It appears the consensus is to put the stone on the bottom rack (not the bottom of the oven). Also, you should expect the oven to take longer to preheat.

      If you give it a try, I’d love to hear how it goes!

  3. This may sound goofy, but am I suppose to take crumb tray out of toaster before baking cookies, for example?

    1. Hi Michaele, that’s not a goofy question at all. Unless your manual says otherwise, you should always leave the crumb tray in while cooking and/or baking.

      The crumb tray is great for catching spills and splatters and in some ovens (like our larger countertop oven) the shiny metal has a reflective property that helps to cook food more evenly.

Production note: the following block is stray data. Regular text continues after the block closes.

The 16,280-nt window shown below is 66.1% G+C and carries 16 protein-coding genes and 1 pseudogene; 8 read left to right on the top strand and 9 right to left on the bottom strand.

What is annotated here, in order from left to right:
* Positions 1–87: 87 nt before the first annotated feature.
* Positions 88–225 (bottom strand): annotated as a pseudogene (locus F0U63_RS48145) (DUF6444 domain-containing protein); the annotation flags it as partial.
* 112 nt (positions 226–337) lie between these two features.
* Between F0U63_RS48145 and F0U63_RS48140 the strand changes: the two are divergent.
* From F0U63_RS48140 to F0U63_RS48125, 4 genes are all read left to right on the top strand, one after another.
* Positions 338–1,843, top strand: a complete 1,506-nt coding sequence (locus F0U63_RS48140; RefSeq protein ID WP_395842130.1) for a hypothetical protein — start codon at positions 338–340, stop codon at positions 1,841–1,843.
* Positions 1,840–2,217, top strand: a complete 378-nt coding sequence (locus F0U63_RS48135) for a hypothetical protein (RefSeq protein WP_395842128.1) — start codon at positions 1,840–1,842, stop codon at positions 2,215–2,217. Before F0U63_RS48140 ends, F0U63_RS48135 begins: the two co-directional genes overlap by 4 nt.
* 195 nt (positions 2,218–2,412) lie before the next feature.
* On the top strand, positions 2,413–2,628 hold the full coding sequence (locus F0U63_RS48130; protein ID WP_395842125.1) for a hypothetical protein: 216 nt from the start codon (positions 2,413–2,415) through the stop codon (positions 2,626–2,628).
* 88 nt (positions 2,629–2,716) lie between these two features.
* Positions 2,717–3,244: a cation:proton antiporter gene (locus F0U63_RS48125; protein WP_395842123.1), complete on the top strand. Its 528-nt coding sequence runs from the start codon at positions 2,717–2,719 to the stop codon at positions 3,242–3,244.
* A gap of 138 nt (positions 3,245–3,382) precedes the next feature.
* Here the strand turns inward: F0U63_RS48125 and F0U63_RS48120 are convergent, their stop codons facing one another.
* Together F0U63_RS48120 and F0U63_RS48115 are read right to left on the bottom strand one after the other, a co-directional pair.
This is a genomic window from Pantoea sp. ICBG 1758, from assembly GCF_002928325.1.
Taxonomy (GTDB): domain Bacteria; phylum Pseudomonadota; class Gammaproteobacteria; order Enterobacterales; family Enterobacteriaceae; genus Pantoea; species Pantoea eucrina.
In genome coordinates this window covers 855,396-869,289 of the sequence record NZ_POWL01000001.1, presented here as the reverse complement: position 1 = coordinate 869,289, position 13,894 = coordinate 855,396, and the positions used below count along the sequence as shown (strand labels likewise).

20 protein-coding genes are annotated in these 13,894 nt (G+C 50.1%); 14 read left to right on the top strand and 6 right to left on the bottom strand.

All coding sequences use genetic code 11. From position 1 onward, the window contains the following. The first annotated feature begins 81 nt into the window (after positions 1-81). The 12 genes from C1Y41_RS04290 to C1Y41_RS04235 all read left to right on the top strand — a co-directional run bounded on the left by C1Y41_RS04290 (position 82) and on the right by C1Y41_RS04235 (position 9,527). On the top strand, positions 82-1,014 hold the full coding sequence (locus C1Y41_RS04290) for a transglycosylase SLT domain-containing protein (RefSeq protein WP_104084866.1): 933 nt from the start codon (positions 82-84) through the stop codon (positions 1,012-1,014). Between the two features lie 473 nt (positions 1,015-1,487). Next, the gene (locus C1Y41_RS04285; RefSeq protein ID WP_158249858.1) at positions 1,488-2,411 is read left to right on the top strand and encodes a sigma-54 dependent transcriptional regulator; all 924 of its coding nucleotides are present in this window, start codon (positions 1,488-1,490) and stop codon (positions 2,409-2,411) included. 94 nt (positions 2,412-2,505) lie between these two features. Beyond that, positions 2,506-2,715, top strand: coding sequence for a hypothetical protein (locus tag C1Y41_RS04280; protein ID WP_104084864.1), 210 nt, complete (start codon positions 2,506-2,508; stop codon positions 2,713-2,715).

Thanks for stopping by!
      Brie

    1. Hi RM!

      We’re working on a series of posts with toaster oven muffins tips and a troubleshooting guide that we’ll hopefully have ready next month. A lot of the info will apply to quick bread too.

      In the meantime, you can find a few tips on this post for toaster oven banana bread recipes https://toasterovenlove.com/petite-whole-grain-banana-bread/

      Using our toaster oven’s conventional heating I find mini loaves usually bake well at the temperature called for in the recipe but larger full-sized loaves do better if you reduce the temperature by 25 degrees. If you reduce the temperature it may require a little more baking time but will help to prevent over-browning on the top of the loaf.